SINCE 1997, SEVERAL search parties have mounted successive expeditions based on a detailed analysis by historian David C. Woodman of the Inuit eyewitness accounts gathered by numerous 19th-century explorers. As he recounts, several Inuit spotted a ship with three or four masts stranded in ice about 13 kilometres west of Grant Point on the Adelaide Peninsula, a region known as “Utjulik,” about 100 kilometres south of the last known location of the ships.
Woodman, who commands a British Columbia ferry, believes that some of Franklin’s sailors returned to the ships and sailed them south after abandoning them in 1848. According to testimony, the Inuit found a ship off the coast of the Adelaide Peninsula with an ice ramp leading up to the deck. Unable to get inside, they cut a hole in the hull, and began assembling items to remove from the ship. But when the ice broke up, the ship sank in shallow water, leaving its masts protruding above the surface of the water. The other ship, he argues, sank in deep water in the vicinity of the point of abandonment.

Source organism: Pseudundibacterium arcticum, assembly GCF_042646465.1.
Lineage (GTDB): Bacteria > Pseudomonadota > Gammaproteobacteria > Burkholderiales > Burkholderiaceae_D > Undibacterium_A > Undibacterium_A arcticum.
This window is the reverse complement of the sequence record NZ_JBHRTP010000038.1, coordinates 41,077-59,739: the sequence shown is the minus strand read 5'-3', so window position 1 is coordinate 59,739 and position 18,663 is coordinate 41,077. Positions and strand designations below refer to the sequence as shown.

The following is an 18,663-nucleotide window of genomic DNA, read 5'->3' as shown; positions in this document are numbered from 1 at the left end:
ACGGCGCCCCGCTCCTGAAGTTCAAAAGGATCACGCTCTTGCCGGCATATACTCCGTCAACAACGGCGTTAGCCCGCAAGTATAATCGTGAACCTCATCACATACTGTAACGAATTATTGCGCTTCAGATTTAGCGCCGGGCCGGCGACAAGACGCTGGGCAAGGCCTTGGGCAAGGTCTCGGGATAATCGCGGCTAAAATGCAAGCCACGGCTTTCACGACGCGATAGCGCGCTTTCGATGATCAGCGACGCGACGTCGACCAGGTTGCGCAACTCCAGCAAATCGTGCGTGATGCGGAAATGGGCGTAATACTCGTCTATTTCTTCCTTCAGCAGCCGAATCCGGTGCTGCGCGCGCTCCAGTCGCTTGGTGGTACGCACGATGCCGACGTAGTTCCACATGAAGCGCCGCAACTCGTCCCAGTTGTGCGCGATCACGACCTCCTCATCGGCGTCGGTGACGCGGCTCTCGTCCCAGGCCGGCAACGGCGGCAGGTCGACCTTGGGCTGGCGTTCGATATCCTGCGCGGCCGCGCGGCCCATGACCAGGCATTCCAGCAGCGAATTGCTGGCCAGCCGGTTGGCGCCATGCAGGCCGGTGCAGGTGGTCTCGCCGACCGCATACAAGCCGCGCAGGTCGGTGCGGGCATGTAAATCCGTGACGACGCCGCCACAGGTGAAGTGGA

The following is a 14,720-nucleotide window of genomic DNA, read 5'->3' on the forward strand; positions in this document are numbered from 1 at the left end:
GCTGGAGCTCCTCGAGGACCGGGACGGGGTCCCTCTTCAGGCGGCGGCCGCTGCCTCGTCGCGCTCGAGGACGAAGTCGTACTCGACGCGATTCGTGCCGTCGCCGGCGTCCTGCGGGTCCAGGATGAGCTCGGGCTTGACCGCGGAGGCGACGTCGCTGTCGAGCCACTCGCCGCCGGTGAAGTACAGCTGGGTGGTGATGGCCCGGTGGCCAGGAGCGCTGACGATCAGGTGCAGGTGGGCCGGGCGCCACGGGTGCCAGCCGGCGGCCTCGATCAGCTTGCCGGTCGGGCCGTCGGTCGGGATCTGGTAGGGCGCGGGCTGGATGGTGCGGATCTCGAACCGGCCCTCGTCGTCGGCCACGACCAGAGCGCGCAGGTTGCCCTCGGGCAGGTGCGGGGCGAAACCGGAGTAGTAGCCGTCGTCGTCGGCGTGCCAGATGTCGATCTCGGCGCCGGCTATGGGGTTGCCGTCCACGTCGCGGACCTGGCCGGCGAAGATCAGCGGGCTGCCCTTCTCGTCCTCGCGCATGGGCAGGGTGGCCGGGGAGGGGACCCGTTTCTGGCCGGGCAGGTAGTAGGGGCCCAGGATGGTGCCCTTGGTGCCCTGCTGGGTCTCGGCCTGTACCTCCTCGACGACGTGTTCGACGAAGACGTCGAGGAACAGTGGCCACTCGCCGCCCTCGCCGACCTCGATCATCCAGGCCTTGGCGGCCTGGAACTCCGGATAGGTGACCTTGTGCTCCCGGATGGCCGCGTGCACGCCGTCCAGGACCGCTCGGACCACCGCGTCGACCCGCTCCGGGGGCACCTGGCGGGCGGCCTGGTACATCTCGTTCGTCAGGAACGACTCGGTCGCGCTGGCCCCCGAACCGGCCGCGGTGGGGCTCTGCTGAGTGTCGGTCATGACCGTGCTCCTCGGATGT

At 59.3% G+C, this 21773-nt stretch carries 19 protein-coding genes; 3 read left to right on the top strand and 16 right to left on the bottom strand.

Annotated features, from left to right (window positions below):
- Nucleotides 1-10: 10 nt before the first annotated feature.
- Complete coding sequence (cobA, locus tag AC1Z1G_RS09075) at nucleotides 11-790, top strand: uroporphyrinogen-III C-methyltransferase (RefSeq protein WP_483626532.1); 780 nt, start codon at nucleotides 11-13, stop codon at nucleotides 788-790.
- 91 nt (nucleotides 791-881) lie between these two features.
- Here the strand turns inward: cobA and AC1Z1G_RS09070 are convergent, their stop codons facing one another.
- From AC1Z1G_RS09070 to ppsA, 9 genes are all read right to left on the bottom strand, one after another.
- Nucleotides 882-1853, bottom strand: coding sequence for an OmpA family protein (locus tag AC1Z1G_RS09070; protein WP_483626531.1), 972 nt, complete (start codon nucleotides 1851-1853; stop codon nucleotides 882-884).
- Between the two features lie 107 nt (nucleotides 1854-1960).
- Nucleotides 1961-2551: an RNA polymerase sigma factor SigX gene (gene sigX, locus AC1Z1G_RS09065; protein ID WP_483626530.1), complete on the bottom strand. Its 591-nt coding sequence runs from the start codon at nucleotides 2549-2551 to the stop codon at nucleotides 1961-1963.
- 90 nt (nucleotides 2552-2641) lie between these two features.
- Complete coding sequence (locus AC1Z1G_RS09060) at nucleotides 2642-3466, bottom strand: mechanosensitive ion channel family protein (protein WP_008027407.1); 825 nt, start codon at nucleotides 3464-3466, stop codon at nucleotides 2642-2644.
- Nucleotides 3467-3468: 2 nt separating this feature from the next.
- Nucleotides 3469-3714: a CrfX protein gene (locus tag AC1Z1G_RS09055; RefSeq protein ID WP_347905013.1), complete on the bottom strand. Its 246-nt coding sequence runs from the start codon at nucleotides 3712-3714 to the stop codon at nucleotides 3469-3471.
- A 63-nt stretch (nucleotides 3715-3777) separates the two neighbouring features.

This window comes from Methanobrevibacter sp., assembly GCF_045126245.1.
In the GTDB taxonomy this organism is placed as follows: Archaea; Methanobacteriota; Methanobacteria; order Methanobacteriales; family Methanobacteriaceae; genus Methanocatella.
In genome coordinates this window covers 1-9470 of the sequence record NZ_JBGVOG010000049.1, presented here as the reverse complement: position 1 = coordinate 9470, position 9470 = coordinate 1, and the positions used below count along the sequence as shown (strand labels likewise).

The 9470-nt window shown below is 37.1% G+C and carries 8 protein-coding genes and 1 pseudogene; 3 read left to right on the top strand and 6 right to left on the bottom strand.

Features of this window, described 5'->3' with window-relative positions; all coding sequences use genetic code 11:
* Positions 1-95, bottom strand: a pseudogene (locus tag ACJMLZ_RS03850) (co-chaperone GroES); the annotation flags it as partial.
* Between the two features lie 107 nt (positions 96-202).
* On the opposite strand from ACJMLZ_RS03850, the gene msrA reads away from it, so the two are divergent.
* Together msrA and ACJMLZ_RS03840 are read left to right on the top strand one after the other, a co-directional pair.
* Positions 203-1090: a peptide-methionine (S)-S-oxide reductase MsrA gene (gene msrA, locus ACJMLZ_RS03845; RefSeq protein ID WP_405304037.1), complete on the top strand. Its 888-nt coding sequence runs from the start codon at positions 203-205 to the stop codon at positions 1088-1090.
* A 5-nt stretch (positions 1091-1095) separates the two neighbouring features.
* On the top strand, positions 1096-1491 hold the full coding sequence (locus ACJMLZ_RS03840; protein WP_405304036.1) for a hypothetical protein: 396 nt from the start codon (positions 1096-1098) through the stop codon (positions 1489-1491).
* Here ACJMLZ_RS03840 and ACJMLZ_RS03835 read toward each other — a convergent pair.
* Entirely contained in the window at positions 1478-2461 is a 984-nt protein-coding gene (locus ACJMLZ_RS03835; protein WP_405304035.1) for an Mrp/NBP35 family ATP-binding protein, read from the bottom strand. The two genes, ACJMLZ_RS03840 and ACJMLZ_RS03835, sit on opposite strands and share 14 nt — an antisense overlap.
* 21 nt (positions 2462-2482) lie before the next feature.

The idea that some of Franklin’s sailors returned to the stranded ships is controversial. Trent University bio-archeologist Ann Keenleyside, who has studied the bones of Franklin crew members found on King William Island, feels Woodman’s hypothesis is unlikely. Based on analysis of the bones, she concluded that the Franklin sailors who had set out to reach a Hudson’s Bay Company post on Back River, hundreds of kilometres south, would have been suffering from scurvy, lead poisoning and severe malnutrition. Their weakened state, she says, would have made it extremely difficult for them to return to the Erebus and Terror, much less extricate one of the ships from the ice and guide it south.
Despite the controversy, Woodman’s interpretation of the Inuit testimony has inspired most of the search missions undertaken since 1997, including several private journeys as well as the five expeditions led by Parks Canada since 2008. None uncovered evidence of the ships. But a definitive search based on Woodman’s analysis of Inuit testimony has yet to be completed. He estimates about 30 per cent of the area has yet to be surveyed.
While Woodman went out of his way to demonstrate the reliability of the Inuit accounts, he admits that translation ambiguities persist. The 13-kilometre distance between the sunken ship and the shore of Grant Point is an estimate, offered by someone who had made the journey years earlier. As Woodman notes, the figure is based on an interpretation of what the Inuit considered to be a long walk.